Original Post Date: Monday, September 24, 2012

The purpose of this blog is to describe the role Value Engineering plays within the affordability process. The blog is not a step by step “How To Conduct or Execute” Value Engineering (VE) but, it is a discussion of the context, input, setup, execution hints, and output of Value Engineering in support of conducting affordability analysis and management. As such, it is important to understand the concept of affordability within the Systems Engineering paradigm. This blog is designed to provide insights, lessons learned, and suggestions for using Value Engineering in the affordability process. In subsequent blogs, I will describe the step by step process for integrating Value Engineering in the Systems Engineering Affordability process.

Systems Engineering is a primary source of multidisciplinary information for the systems engineering and management of products and services, and processes of all types.               

Systems Engineering activities involve:

  • Defining the system (identifying user requirements and technical specifications)
  • Developing the system (conceptual architectures, tradeoff of design concepts, configuration management)
  • Integrating new systems with legacy systems
  • Deploying the system (operational test and evaluation, maintenance, and reengineering)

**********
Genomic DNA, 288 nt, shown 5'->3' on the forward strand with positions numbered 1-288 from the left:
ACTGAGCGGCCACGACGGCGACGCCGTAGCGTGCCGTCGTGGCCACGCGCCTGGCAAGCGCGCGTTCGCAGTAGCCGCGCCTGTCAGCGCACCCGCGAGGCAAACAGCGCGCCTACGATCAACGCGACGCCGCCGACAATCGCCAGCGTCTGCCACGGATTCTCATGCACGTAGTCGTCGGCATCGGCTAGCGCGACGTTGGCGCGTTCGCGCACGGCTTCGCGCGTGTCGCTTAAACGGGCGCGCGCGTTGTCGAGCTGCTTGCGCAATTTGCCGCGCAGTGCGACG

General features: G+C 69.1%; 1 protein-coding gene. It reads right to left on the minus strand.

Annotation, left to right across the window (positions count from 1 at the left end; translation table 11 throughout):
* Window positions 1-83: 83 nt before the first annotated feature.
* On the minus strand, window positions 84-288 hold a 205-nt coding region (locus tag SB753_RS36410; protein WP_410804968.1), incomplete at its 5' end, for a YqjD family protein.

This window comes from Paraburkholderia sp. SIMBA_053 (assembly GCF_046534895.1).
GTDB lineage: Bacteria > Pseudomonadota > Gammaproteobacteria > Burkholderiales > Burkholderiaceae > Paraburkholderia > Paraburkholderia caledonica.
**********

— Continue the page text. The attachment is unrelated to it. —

Modern systems, including both products and services, are often very knowledge intensive, and are found in both the public and private sectors.

Affordability is an abstract term that most people think they understand but have difficulty defining or explaining.  The Department of Defense acquisition regulations require program managers to address affordability, detail affordability constraints, and achieve affordability during the procurement of new systems without providing a definition or even a clear idea of what affordability means.  The Department of Defense has difficulty in defining affordability and therefore, it is no wonder that program managers have difficulty understanding or explaining the term.  Perhaps the process of selecting an affordable product or service will yield some insights.

How do consumers know when they can afford a product or service?  Normally, people treat affordability as a product price attribute that is proportional to their ability to pay that price.  If buyers use this traditional ability-to-pay measure of effectiveness, they can say, “no, it is not affordable,” if the price is too high.  On the other hand, they might be able to say, “yes, it is affordable,” if it fits their budget and performs what they need when they need it.  People expect something of value in return for what they spend.  Simply stated, they expect their purchase to perform as required when required, and they cannot bear the situation when it does not.

Program Management Offices are faced with numerous cost estimating, cost analysis, budgeting, and cost tracking activities throughout the acquisition life of a program. At each acquisition stage, TruePlanning's life cycle approach to Program Affordability Management and Value Engineering enables agencies and government program offices to minimize risk and cost, deliver better value to the taxpayer, accelerate project processes, and improve the efficiency and effectiveness of project selection, control, and delivery.

With TruePlanning®, organizations can restore affordability and value engineering to defense programs through more credible estimates, streamlined proposal review processes, defensible cost analysis and greater overall accuracy to ensure future funding and program success at every decision gateway.